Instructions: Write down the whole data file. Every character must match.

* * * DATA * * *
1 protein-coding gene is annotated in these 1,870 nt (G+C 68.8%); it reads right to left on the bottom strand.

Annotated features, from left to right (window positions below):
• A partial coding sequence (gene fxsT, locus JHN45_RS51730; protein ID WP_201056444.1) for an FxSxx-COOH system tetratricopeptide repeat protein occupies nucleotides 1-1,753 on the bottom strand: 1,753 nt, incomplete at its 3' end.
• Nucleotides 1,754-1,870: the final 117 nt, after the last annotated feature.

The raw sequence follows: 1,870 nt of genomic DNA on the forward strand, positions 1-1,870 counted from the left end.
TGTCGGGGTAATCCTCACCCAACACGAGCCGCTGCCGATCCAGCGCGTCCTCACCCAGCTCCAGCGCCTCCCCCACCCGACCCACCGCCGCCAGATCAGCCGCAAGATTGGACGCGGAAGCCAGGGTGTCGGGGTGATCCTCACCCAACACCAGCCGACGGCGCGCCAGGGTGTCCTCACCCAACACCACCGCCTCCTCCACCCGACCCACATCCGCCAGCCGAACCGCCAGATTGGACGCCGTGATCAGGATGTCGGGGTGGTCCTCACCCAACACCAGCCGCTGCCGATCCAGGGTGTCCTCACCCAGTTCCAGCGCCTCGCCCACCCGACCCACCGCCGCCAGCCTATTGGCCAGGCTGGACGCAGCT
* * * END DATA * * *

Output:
1 protein-coding gene is annotated in these 1,870 nt (G+C 68.8%); it reads right to left on the bottom strand.

Annotated features, from left to right (window positions below):
• A partial coding sequence (gene fxsT, locus JHN45_RS51730; protein ID WP_201056444.1) for an FxSxx-COOH system tetratricopeptide repeat protein occupies nucleotides 1-1,753 on the bottom strand: 1,753 nt, incomplete at its 3' end.
• Nucleotides 1,754-1,870: the final 117 nt, after the last annotated feature.

The raw sequence follows: 1,870 nt of genomic DNA on the forward strand, positions 1-1,870 counted from the left end.
TGTCGGGGTAATCCTCACCCAACACGAGCCGCTGCCGATCCAGCGCGTCCTCACCCAGCTCCAGCGCCTCCCCCACCCGACCCACCGCCGCCAGATCAGCCGCAAGATTGGACGCGGAAGCCAGGGTGTCGGGGTGATCCTCACCCAACACCAGCCGACGGCGCGCCAGGGTGTCCTCACCCAACACCACCGCCTCCTCCACCCGACCCACATCCGCCAGCCGAACCGCCAGATTGGACGCCGTGATCAGGATGTCGGGGTGGTCCTCACCCAACACCAGCCGCTGCCGATCCAGGGTGTCCTCACCCAGTTCCAGCGCCTCGCCCACCCGACCCACCGCCGCCAGCCTATTGGCCAGGCTGGACGCAGCT